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Last Updated: 4 months ago

Possible Interaction: Acetic Acid and Ethanol


Acetic Acid



Research Papers that Mention the Interaction

Ethanol yield reached 84% of theoretical value in the presence of 8.0 g/L acetic acid (~ pH 4.0).
Biotechnology for Biofuels  •  2019  |  View Paper
High levels of acetic acid and furfural inhibited cell growths and ethanol production of Saccharomyces cerevisiae ZWA46 and industrial Angel yeast but had a slight impact on biomass and ethanol titer of C. glycerinogenes UG21.
Bioresource technology  •  2019  |  View Paper
Initial acetic acid can improve the ethanol oxidation rate of acetic acid bacteria for acetic acid fermentation.
Applied Microbiology and Biotechnology  •  2017  |  View Paper
Ethanol of 40 g/L and n-butanol of 8 g/L both caused a 65% increase in the rate of acetic acid diffusion, and higher alcohol concentrations caused even greater increases.
Microbial cell  •  2017  |  View Paper
Consistently, a concomitant increase in ethanol production by 14.7% in the presence of 3.6g/L acetic acid was observed in the ADY2 deletion mutant of S. cerevisiae BY4741.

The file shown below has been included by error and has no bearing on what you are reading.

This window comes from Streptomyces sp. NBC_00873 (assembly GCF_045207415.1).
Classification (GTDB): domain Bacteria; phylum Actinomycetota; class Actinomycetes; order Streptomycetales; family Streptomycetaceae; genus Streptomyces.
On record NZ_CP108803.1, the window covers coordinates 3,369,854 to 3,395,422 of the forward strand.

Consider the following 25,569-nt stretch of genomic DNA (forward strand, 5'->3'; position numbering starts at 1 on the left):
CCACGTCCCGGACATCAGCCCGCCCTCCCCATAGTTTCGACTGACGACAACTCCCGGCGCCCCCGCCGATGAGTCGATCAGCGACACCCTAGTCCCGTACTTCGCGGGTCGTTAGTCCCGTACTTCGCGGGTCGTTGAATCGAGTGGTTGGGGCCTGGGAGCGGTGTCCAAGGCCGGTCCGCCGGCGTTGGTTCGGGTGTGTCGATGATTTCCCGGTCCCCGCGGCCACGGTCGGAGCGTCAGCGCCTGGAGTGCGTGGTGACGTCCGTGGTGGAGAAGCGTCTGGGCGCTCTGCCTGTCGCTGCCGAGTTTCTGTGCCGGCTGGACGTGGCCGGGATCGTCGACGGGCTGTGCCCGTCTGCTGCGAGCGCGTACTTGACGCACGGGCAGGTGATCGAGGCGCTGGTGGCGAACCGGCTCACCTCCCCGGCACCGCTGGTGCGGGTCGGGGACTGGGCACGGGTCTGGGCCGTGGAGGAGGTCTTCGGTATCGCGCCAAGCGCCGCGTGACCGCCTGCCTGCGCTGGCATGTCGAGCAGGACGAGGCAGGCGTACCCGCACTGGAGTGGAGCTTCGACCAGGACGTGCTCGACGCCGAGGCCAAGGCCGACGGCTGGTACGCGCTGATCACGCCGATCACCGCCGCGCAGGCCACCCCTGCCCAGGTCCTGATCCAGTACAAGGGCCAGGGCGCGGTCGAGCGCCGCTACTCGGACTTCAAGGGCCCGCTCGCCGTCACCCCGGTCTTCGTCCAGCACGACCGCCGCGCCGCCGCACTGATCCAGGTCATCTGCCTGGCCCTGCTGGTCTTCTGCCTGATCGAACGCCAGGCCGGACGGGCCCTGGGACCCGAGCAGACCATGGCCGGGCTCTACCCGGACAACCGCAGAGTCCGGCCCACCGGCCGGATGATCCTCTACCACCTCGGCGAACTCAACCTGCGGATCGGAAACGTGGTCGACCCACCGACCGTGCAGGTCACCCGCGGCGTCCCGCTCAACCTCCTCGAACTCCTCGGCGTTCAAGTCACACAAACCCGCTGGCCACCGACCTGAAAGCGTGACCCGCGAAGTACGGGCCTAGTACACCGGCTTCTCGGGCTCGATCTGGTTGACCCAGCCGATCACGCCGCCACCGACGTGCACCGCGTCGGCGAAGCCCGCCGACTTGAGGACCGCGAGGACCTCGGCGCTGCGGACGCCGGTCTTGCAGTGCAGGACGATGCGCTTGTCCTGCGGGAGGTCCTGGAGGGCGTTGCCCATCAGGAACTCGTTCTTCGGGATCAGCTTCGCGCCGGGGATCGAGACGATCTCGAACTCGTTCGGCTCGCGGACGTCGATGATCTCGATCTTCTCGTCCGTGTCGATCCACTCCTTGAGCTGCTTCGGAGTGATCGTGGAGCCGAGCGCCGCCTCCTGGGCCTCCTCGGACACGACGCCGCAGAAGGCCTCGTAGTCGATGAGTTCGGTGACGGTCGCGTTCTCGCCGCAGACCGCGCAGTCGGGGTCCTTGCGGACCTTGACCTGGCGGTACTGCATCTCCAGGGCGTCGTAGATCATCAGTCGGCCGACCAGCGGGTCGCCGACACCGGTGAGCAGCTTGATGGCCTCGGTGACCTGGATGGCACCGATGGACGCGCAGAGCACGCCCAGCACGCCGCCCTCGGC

Bioresource technology  •  2017  |  View Paper
Presence of acetic acid in the fermentation led to significant reduction in the cell growth rate, reduction in xylose consumption and ethanol production rate.
3 Biotech  •  2017  |  View Paper
We report an increase in ethanol yield and a concomitant decrease in acetic acid production.
Front. Microbiol.  •  2016  |  View Paper
In particular, acetic acid negatively affects cell growth, xylose fermentation rate, and ethanol production.
Journal of bioscience and bioengineering  •  2015  |  View Paper
The acetic acid produced in addition to ethanol seemed to subsequently result in adverse effects, leading to increased production of reactive oxygen species.
Applied Microbiology and Biotechnology  •  2014  |  View Paper
The null mutants of these genes (mrh1∆, yro2∆, and mrh1∆yro2∆) showed delayed growth and a decrease in the productivity of ethanol in the presence of acetic acid , indicating that Yro2 and Mrh1 are involved in tolerance to acetic acid stress.
Applied Microbiology and Biotechnology  •  2014  |  View Paper
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